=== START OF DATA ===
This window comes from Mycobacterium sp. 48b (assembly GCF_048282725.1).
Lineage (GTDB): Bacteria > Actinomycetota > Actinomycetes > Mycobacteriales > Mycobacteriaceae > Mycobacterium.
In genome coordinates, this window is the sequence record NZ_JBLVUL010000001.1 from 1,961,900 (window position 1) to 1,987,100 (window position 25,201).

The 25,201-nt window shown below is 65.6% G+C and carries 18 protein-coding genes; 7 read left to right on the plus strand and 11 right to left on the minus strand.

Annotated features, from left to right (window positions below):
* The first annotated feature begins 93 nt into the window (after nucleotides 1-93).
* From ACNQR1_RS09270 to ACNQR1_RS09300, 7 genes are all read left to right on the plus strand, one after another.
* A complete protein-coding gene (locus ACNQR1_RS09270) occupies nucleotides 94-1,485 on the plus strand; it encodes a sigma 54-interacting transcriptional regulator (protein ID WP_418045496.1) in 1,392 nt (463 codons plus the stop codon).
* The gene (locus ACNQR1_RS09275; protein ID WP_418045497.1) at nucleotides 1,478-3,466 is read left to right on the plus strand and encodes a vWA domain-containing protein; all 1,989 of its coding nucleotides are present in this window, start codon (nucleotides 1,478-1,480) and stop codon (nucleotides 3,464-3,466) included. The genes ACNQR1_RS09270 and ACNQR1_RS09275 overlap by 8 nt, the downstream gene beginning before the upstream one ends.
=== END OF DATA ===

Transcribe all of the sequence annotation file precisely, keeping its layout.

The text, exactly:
This window comes from Mycobacterium sp. 48b (assembly GCF_048282725.1).
Lineage (GTDB): Bacteria > Actinomycetota > Actinomycetes > Mycobacteriales > Mycobacteriaceae > Mycobacterium.
In genome coordinates, this window is the sequence record NZ_JBLVUL010000001.1 from 1,961,900 (window position 1) to 1,987,100 (window position 25,201).

The 25,201-nt window shown below is 65.6% G+C and carries 18 protein-coding genes; 7 read left to right on the plus strand and 11 right to left on the minus strand.

Annotated features, from left to right (window positions below):
* The first annotated feature begins 93 nt into the window (after nucleotides 1-93).
* From ACNQR1_RS09270 to ACNQR1_RS09300, 7 genes are all read left to right on the plus strand, one after another.
* A complete protein-coding gene (locus ACNQR1_RS09270) occupies nucleotides 94-1,485 on the plus strand; it encodes a sigma 54-interacting transcriptional regulator (protein ID WP_418045496.1) in 1,392 nt (463 codons plus the stop codon).
* The gene (locus ACNQR1_RS09275; protein ID WP_418045497.1) at nucleotides 1,478-3,466 is read left to right on the plus strand and encodes a vWA domain-containing protein; all 1,989 of its coding nucleotides are present in this window, start codon (nucleotides 1,478-1,480) and stop codon (nucleotides 3,464-3,466) included. The genes ACNQR1_RS09270 and ACNQR1_RS09275 overlap by 8 nt, the downstream gene beginning before the upstream one ends.